Preventing Catheter-Associated Urinary Tract Infections in the Pediatric Intensive Care Unit.
Critical care nurse
BACKGROUND: Catheter-associated urinary tract infections are common health care-associated infections and have been associated with increased mortality, morbidity, length of stay, and cost. Prevention strategies are grouped into bundles focused on reducing unnecessary catheter use and promptly removing urinary catheters. Before intervention in the study institution, no urinary catheters were unnecessarily used and compliance with the catheter-associated urinary tract infection bundle was 84%.
OBJECTIVE: To increase bundle compliance by using targeted rounds specifically focused on eliminating dependent loops in drainage tubing and ensuring appropriate catheter use to reduce the incidence of catheter-associated urinary tract infections.
METHODS: A multidisciplinary team was formed to identify misperceptions, highlight best practices, and eliminate barriers to success over 1 year in a single pediatric intensive care unit. The team completed a quality improvement project of daily targeted rounding for patients with an indwelling urinary catheter. The goals were to assess appropriateness of catheterization, increase bundle compliance, and decrease catheter-associated urinary tract infection risk. Targeted rounds were conducted in addition to the medical team rounds.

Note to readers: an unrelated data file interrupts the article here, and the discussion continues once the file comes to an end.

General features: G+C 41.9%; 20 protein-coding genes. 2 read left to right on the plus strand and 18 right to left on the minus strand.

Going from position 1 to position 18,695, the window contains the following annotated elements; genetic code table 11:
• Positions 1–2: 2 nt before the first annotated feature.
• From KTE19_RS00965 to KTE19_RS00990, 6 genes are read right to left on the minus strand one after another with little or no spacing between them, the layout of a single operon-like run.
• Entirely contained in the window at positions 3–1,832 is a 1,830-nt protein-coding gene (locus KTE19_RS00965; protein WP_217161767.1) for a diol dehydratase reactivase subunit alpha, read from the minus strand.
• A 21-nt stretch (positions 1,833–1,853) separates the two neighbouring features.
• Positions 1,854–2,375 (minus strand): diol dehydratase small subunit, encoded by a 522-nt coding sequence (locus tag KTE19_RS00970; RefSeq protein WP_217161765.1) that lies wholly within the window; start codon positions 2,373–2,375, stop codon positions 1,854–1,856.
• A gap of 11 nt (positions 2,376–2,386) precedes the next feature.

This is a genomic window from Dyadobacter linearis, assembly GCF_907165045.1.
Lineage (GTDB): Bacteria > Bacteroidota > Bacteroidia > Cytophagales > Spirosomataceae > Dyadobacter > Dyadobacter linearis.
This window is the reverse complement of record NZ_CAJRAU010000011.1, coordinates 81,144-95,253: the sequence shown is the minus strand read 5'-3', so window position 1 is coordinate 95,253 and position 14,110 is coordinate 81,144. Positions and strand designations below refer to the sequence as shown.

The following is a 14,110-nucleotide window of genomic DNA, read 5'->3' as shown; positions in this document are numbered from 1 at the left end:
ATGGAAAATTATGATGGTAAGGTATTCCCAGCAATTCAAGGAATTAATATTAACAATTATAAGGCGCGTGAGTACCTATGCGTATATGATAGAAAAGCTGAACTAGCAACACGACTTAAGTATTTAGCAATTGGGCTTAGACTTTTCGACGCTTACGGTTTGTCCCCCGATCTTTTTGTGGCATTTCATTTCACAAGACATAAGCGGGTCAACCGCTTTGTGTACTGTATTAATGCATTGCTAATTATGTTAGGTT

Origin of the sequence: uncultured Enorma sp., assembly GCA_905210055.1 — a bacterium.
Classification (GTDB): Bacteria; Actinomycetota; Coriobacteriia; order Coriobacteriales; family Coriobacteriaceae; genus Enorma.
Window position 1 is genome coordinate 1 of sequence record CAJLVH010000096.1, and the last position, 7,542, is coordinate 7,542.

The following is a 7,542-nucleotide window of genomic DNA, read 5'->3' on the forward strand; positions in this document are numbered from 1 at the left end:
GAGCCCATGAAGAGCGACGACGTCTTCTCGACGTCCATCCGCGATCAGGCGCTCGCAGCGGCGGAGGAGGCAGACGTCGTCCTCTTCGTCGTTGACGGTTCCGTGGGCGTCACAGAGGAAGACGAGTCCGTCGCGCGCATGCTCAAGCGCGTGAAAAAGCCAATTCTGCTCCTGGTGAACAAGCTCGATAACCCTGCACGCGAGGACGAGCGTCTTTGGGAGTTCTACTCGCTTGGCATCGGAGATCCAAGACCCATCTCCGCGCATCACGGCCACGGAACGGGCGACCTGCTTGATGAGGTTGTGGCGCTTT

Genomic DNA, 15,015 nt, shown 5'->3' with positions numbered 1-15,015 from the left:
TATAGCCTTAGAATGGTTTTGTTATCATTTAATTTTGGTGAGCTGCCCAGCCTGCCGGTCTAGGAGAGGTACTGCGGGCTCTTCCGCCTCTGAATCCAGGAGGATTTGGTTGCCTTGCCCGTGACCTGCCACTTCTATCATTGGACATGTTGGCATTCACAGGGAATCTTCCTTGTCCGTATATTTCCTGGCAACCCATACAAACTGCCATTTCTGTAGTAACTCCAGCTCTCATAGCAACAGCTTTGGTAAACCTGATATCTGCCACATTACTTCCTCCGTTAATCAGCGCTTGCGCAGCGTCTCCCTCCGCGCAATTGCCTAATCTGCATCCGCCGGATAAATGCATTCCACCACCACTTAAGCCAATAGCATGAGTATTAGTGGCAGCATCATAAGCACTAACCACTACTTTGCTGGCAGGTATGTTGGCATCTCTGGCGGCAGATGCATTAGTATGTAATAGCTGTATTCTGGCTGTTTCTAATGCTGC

RESULTS: Bundle compliance supported by targeted rounding increased from 84% to 93% and helped reduce the overall catheter-associated urinary tract infection rate from 2.7 infections per 1000 catheter-days at baseline to 0. This change was sustained for 1 year.
CONCLUSION: Targeted rounding for pediatric patients with an indwelling urinary catheter is an effective and sustainable strategy to reduce catheter-associated urinary tract infections. The ease of implementation for this intervention lends itself to generalizability to other patient populations.
Adolescent, Catheter-Related Infections, Catheters, Indwelling, Child, Child, Preschool, Cross Infection, Female, Georgia, Humans, Infant, Infant, Newborn, Intensive Care Units, Pediatric, Male, Practice Guidelines as Topic, Preventive Medicine, Urinary Catheterization, Urinary Tract Infections
Snyder, M., Priestley, M., Weiss, M., Hoegg, C., Plachter, N., Ardire, S., & Thompson, A. (2020). Preventing Catheter-Associated Urinary Tract Infections in the Pediatric Intensive Care Unit.. Critical care nurse, 40 (1), 12-12. https://doi.org/10.4037/ccn2020438